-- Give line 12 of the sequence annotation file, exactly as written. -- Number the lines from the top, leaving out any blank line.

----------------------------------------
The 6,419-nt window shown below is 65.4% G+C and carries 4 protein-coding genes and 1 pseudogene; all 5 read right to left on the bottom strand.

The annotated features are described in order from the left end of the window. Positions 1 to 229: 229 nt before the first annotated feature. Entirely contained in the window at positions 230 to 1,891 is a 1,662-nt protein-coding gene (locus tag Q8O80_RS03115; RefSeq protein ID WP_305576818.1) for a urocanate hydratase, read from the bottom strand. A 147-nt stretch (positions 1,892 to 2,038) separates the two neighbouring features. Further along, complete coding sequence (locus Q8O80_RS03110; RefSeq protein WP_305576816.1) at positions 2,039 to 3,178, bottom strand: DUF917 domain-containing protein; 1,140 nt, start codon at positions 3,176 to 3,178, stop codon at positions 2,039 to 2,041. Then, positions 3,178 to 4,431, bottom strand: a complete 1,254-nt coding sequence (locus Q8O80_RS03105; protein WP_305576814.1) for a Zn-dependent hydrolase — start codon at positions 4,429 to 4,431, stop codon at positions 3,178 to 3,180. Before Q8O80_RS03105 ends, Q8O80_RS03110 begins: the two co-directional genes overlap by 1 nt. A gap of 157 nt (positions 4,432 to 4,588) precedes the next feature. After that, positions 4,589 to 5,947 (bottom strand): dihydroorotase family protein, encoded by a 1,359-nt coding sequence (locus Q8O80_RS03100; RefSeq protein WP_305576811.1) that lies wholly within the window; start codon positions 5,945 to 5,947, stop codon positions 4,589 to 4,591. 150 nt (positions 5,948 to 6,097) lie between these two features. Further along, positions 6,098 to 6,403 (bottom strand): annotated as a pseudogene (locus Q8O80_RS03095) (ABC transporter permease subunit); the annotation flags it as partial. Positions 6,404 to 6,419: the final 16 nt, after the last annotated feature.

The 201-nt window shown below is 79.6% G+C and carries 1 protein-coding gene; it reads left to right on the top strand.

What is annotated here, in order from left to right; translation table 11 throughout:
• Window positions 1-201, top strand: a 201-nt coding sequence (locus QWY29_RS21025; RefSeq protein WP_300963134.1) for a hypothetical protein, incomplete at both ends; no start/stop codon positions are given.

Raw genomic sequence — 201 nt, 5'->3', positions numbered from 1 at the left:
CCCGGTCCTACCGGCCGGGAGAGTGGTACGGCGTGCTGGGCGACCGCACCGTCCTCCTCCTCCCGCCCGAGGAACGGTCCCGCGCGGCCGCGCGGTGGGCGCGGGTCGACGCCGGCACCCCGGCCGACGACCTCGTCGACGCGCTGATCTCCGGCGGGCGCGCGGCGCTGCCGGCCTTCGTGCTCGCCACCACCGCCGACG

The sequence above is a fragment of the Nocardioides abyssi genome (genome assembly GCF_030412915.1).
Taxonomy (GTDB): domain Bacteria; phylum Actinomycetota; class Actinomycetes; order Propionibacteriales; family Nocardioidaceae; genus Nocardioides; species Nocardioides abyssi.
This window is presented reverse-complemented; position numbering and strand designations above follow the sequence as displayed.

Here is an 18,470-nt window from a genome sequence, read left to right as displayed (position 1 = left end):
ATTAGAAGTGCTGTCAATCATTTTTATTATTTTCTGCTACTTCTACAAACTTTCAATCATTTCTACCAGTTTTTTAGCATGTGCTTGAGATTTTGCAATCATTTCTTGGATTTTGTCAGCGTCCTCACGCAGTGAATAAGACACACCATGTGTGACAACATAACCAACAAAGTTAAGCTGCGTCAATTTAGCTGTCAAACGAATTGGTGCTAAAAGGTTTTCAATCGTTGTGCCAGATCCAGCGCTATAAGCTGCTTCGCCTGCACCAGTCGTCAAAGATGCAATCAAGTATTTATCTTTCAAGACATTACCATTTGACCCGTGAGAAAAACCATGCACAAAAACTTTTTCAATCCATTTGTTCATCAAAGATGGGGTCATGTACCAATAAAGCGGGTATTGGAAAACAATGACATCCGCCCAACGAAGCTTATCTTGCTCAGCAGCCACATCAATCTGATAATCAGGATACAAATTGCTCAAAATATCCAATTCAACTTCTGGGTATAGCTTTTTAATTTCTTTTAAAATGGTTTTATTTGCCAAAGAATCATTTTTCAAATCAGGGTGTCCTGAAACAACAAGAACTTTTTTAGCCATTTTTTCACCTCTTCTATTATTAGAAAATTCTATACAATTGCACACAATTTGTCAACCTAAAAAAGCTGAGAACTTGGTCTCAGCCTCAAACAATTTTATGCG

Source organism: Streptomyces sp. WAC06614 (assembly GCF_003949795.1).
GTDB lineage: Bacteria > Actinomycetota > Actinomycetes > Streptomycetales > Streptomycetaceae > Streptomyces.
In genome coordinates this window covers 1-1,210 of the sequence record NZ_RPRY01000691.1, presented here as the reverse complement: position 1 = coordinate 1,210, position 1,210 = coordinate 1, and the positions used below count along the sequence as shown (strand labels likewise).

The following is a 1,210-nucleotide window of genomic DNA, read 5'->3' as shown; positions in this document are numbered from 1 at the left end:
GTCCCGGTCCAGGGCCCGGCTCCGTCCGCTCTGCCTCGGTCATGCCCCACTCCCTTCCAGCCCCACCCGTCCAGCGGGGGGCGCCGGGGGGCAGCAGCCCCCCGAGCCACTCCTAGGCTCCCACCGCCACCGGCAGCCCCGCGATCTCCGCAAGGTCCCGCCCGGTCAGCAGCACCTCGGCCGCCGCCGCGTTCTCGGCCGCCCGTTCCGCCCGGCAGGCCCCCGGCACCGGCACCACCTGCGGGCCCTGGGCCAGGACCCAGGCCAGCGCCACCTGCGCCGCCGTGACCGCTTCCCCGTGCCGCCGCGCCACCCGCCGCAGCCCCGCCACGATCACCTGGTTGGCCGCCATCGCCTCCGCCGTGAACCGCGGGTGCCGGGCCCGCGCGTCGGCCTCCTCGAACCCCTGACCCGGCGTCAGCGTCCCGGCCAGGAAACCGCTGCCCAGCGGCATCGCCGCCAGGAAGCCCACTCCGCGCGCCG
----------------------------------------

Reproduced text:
ATTAGAAGTGCTGTCAATCATTTTTATTATTTTCTGCTACTTCTACAAACTTTCAATCATTTCTACCAGTTTTTTAGCATGTGCTTGAGATTTTGCAATCATTTCTTGGATTTTGTCAGCGTCCTCACGCAGTGAATAAGACACACCATGTGTGACAACATAACCAACAAAGTTAAGCTGCGTCAATTTAGCTGTCAAACGAATTGGTGCTAAAAGGTTTTCAATCGTTGTGCCAGATCCAGCGCTATAAGCTGCTTCGCCTGCACCAGTCGTCAAAGATGCAATCAAGTATTTATCTTTCAAGACATTACCATTTGACCCGTGAGAAAAACCATGCACAAAAACTTTTTCAATCCATTTGTTCATCAAAGATGGGGTCATGTACCAATAAAGCGGGTATTGGAAAACAATGACATCCGCCCAACGAAGCTTATCTTGCTCAGCAGCCACATCAATCTGATAATCAGGATACAAATTGCTCAAAATATCCAATTCAACTTCTGGGTATAGCTTTTTAATTTCTTTTAAAATGGTTTTATTTGCCAAAGAATCATTTTTCAAATCAGGGTGTCCTGAAACAACAAGAACTTTTTTAGCCATTTTTTCACCTCTTCTATTATTAGAAAATTCTATACAATTGCACACAATTTGTCAACCTAAAAAAGCTGAGAACTTGGTCTCAGCCTCAAACAATTTTATGCG